The ALA’s Annual Banned Book List: A Sobering Snapshot of American Censorship

Parents and school boards still want to pull titles from shelves

Last summer’s Black Lives Matter protests spawned a slew of antiracist reading lists for kids. Nine months later, the American Library Association’s newest Banned Book List shows just how threatening those titles were to some parents.

The ranking from the association’s Office for Intellectual Freedom, which it released April 5, includes some perennials. Alex Gino’s George, a novel about a young transgender girl, marks its third year in a row as the most-challenged book. 

New to the list and ranking second is Stamped: Racism, Antiracism and You, the 2020 young-adult “remix” of Ibram X. Kendi’s National Book Award-winning Stamped From the Beginning, from Kendi and National Ambassador for Young People’s Literature Jason Reynolds.

Banned Book List
‘Stamped’, coming in at #2 on the ALA’s Banned Book List.

Stamped topped the New York Times best-seller list and collected 25 best-of-the-year kudos from critics. But some parents claimed it deployed “selective storytelling.” In Berlin, N.J., parents asked that schools remove the book, and they harassed a teacher by email and phone, eventually leading to that teacher’s resignation. In the suburbs of Austin, Texas, parents pushed back on the book’s inclusion in middle-school curriculum all the way to the Round Rock school board.  

All-American Boys, Reynolds’ Coretta Scott King award-winning collaboration with Brendan Kiely, ranked third. Complaints said the 2015 novel, which follows a Black and white teen after their paths cross during an arrest at a neighborhood bodega, was too “divisive” and raised issues that were “too much of a sensitive matter right now.”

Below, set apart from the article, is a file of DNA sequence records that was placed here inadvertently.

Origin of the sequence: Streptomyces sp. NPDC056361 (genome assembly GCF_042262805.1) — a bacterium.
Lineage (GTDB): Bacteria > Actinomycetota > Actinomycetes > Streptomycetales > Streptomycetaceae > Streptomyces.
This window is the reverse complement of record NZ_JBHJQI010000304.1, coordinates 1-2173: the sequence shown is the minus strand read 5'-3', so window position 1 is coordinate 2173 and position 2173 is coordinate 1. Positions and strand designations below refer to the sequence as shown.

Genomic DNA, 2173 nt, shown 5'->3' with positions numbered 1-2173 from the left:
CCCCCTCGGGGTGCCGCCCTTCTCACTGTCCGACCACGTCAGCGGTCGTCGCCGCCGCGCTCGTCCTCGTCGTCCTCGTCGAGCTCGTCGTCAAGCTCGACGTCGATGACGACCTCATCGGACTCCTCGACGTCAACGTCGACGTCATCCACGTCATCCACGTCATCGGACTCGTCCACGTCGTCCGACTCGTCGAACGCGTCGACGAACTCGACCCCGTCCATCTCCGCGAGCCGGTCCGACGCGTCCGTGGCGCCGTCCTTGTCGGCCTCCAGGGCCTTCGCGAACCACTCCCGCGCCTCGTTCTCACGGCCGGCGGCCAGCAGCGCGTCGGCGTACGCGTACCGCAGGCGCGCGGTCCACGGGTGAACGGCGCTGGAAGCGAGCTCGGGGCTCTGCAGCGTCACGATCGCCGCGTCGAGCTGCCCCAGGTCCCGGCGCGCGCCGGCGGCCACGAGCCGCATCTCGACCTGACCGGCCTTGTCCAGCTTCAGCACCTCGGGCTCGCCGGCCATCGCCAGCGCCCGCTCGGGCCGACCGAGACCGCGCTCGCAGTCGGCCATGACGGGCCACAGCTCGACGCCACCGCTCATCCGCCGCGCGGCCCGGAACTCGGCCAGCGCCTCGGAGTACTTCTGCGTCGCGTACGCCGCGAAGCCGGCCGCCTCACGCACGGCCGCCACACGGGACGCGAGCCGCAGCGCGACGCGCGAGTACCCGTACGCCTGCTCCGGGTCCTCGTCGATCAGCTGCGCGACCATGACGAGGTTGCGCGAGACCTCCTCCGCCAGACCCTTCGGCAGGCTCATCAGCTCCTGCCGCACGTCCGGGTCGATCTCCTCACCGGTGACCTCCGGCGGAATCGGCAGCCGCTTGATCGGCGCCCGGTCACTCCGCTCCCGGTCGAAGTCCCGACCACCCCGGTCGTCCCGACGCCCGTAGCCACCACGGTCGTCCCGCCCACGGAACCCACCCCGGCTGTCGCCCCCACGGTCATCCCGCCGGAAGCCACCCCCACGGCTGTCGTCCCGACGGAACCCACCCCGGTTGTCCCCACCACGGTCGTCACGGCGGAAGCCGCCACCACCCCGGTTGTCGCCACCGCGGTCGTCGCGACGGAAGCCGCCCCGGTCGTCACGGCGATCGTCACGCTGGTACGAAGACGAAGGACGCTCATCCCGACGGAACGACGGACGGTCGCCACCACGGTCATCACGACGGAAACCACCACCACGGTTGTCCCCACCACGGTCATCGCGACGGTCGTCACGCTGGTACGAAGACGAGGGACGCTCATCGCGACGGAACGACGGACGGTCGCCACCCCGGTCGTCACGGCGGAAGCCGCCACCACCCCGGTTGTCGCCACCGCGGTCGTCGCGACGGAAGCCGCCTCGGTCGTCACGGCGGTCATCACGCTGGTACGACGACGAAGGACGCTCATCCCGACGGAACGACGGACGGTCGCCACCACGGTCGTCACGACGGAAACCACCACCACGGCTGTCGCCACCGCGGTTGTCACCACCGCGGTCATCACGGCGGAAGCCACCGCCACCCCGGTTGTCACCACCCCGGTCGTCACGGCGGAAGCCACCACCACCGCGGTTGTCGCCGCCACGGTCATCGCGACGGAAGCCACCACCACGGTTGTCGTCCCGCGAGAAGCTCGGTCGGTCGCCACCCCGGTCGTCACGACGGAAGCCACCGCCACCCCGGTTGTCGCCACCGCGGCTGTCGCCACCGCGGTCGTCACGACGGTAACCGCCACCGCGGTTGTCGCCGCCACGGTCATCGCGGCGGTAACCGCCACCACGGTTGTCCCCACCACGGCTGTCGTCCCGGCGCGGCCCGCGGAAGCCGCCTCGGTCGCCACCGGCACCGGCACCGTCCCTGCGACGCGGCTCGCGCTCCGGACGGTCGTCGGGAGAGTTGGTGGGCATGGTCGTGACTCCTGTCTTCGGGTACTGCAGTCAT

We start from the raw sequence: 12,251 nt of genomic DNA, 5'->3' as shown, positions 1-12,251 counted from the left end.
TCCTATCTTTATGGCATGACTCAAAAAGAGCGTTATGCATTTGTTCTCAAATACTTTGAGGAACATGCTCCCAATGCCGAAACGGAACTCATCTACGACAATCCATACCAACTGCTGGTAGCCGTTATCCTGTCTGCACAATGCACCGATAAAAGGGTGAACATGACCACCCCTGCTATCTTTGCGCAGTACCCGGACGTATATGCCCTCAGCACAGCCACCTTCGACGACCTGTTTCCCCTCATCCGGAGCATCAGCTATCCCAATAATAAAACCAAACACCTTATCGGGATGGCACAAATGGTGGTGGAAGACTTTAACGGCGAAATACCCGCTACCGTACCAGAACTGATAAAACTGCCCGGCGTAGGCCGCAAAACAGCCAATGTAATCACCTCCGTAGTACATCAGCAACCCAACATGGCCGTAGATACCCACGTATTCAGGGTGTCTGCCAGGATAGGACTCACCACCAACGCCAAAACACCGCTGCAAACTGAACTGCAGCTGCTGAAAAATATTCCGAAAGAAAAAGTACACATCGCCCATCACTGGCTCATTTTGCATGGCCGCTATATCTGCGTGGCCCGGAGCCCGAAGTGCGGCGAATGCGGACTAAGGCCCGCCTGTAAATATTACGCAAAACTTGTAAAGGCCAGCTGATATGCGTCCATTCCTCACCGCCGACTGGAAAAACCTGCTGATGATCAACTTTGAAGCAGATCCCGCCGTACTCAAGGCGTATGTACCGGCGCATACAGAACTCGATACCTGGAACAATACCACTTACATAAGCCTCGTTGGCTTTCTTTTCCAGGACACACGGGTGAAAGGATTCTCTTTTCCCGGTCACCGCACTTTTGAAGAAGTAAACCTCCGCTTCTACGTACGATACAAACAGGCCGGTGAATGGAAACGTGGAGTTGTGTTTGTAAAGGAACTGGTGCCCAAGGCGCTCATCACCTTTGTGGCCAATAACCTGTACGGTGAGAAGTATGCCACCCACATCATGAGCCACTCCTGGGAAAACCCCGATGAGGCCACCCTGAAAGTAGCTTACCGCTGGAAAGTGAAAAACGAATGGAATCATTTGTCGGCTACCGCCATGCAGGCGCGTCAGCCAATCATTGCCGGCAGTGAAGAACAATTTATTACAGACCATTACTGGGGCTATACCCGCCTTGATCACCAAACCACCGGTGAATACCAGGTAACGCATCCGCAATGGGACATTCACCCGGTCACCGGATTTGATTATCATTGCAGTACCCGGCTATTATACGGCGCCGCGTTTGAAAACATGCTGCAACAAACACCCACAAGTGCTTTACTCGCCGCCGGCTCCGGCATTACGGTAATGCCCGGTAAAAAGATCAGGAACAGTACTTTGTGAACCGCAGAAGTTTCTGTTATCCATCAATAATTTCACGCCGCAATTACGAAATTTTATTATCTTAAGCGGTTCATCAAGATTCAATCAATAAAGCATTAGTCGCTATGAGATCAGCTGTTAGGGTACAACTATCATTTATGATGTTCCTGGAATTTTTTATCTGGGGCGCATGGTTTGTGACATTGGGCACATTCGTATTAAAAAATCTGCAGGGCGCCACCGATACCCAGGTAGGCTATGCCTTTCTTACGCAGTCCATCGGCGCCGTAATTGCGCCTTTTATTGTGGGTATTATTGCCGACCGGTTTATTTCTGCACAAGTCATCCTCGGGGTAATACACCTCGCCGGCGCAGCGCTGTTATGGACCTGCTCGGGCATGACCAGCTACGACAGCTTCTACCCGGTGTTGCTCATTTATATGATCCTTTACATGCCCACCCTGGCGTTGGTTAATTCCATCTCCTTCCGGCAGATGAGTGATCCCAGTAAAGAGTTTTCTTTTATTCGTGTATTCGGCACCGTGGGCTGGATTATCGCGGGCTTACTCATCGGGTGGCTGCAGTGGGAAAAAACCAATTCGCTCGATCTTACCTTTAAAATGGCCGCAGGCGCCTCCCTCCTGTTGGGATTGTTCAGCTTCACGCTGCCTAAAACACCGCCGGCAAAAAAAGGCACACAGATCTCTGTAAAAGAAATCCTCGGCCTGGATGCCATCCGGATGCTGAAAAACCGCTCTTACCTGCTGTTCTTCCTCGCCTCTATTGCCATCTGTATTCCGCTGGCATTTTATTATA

Something Happened In Our Town: A Child’s Story About Racial Injustice ranked sixth. It’s a picture book that centers on two families – one Black, one white – after a police shooting. Many of the complaints about books with antiracist themes also overlapped with worries about depictions of police, like All-American Boys and Angie Thomas’ The Hate U Give, which ranked 10th this year. 

Speak, Laurie Halse Anderson’s award-winning novel about the aftermath of sexual assault, ranked fourth, cited for its profanity, discussion of rape and “anti-male” viewpoint. 

 “21 years after pub, Speak is still being banned. Most of the other books in the Top 10 are censored for discussing racism,” Anderson tweeted after the list’s release. “Seems like book banners want to hold on to systematic racism & rape culture, doesn’t it?”

Notably, a few books made the list due to challenges over racist depictions. In Burbank, Calif., the school board weighed whether to remove Harper Lee’s To Kill A Mockingbird (#7 on the list) and John Steinbeck’s Of Mice and Men (#8), among others, from the curriculum in response to Black parents’ complaints citing the effects of racial slurs and “white savior” storylines on their children. The debate captured headlines, with the superintendent eventually removing the books from mandatory-reading lists but keeping them as an option for independent reading.

The overall number of complaints dropped this year. The OIF tracked 156 challenges covering 273 books in 2020, compared with 377 challenges to 566 books in 2019. Officials said physical closure of libraries and pandemic-related disruptions to reporting channels likely played a role. 

Even so, the Banned Books List report noted, “surveys indicate that 82-97% of book challenges … remain unreported and receive no media.” 


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Sharyn Vane

Sharyn Vane has reported and edited at newspapers in Washington, D.C., Colorado, Florida and Texas. For the last decade she has written about literature for young people for the Austin American-Statesman.

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